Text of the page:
“The government is under no obligation to furnish people with alcohol that is drinkable when the Constitution prohibits it,” he said. “The person who drinks this industrial alcohol is a deliberate suicide.”
But the public’s awareness of the program is unclear. The Anti-Saloon League not only promoted methyl alcohol’s inclusion as a denaturant, but opposed labeling regulations meant to deter diversion of the products that contained it despite the proscriptions of the Pure Food and Drug Act 0f 1906. Compounding the issue, bootleggers skillfully adorned their counterfeit bottles of Canadian and European liquors with quality facsimile labels.
Wheeler’s callous attitude — a sad foreshadowing of the treatment perpetrators of similar victimless crimes in the coming decades would face — prompted Columbia University President Dr. Nicolas Murray Butler to declare the poisoning program “legalized murder.”
Even Andrew Mellon, the dour-countenanced Secretary of the Treasury, the man of ample ambivalence who presided solemnly over the Prohibition Bureau called the program “inexcusable.”
Nevertheless, as a testament to the influence of driven and monied special interest groups, Wheeler and his ASL convinced Mellon that methyl alcohol must remain a fixture of the denaturing program until more repulsive, less lethal alternatives could be discovered. As there were potent emetics among the some seventy-five other chemicals already in the official formulary, this stance was nonsensical as well as heartless.
As one Chicago Tribune article in 1927 stated:
“Normally, no American government would engage in such business. … It is only in the curious fanaticism of Prohibition that any means, however barbarous, are considered justified.”
The Volstead Act stood on shaky soil the moment it emerged as law of the land on the morning of January 1, 1920. It wasn’t until the Great Depression that tremors began to run through it. The eighteenth amendment finally came crashing down in 1933 as lawmakers concluded that revenue from the federal income tax was too weak to support a recovery. As new life was breathed into the American distillation trade, the rash of poisonings became a haunting memory.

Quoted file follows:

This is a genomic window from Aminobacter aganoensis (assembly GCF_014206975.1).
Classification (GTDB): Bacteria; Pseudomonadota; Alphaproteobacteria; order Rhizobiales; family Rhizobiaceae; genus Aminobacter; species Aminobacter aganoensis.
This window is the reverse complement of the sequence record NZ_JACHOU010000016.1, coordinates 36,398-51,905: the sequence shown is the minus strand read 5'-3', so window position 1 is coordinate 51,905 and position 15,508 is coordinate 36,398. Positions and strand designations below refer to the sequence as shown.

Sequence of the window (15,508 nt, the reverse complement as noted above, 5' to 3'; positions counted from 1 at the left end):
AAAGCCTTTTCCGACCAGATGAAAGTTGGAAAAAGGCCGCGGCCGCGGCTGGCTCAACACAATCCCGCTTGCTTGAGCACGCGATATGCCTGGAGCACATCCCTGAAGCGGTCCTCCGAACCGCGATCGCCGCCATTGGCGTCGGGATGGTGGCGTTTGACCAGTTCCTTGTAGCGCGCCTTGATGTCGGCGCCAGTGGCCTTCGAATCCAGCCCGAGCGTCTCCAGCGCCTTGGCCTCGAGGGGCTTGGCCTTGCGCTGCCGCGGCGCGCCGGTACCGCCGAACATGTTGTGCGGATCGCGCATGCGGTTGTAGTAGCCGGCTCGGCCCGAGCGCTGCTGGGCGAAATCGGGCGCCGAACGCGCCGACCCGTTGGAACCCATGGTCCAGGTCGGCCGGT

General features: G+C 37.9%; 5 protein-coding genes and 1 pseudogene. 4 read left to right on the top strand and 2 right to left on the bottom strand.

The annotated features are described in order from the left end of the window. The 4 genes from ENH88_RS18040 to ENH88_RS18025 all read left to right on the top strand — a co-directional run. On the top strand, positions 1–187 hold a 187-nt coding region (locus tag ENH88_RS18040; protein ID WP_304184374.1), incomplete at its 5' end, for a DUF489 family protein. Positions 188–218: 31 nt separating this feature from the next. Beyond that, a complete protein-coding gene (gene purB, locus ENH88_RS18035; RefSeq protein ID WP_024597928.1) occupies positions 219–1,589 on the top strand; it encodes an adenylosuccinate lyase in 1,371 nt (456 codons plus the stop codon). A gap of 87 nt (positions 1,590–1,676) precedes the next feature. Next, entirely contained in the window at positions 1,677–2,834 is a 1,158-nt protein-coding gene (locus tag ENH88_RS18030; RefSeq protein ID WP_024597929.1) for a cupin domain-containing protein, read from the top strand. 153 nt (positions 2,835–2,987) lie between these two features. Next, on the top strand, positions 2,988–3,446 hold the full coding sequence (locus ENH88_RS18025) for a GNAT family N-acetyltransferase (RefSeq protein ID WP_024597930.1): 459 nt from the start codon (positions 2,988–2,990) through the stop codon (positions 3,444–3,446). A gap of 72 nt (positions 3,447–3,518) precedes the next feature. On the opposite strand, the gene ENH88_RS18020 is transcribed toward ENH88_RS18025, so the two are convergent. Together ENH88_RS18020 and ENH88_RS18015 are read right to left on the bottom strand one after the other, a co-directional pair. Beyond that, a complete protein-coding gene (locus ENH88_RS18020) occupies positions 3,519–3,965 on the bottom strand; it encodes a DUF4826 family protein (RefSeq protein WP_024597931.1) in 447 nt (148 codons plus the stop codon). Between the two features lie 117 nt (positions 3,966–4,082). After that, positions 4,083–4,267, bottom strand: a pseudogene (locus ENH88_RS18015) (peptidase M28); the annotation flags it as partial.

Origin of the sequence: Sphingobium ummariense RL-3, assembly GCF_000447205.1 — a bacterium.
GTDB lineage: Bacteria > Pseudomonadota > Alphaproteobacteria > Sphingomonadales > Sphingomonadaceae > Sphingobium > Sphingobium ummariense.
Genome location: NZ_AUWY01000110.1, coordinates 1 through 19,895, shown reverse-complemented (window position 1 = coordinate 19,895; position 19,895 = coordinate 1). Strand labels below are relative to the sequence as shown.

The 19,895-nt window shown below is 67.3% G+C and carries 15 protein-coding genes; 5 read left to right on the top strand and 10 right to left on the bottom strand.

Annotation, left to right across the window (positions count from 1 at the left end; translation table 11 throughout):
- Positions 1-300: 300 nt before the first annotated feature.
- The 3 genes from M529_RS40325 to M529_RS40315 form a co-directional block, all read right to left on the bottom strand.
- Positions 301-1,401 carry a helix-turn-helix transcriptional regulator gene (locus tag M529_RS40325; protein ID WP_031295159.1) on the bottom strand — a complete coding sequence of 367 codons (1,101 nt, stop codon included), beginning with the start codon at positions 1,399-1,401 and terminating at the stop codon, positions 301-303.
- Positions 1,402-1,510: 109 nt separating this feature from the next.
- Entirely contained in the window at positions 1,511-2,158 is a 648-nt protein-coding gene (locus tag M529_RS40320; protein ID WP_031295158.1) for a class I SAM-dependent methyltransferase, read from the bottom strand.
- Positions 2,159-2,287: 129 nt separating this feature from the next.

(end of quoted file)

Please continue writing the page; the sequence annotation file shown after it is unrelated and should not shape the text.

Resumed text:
The thirteen years of alcohol prohibition caused a profound amount of damage to the country, but provided a valuable lesson to Americans that would be soundly ignored for the rest of the 20th century.
Prohibitive laws of the nature of the Volstead Act invariably lead to public health crises. Such is the case with modern drug prohibition. The most frightening contemporary example is probably the recent scourge of krokodil, the horrifying flesh-decaying drug that has made the implausible leap across the Atlantic from the slums of Russia, where it was cooked up as a substitute for the much maligned, more benign narcotic heroin. Interestingly, heroin itself is a substitute for the natural opiates repudiated by a puritanical populace.
If laws prohibiting natural, less destructive stimulants were never put to paper, it’s unlikely we’d know the horrors of meth, krokodil, or bath salts. Draconian cannabis enforcement has lead to innumerable tragic consequences, yet usage is on the upswing.
A great many parallels can be drawn between alcohol prohibition and drug prohibition. Among these are the destructive economic consequences, the state-sanctioned violence, the profitable black markets, and the outright failure of the policies themselves. One of the less recognized parallels is the government’s callous disregard for public health outcomes directly influenced by their exertion of prohibitionist power.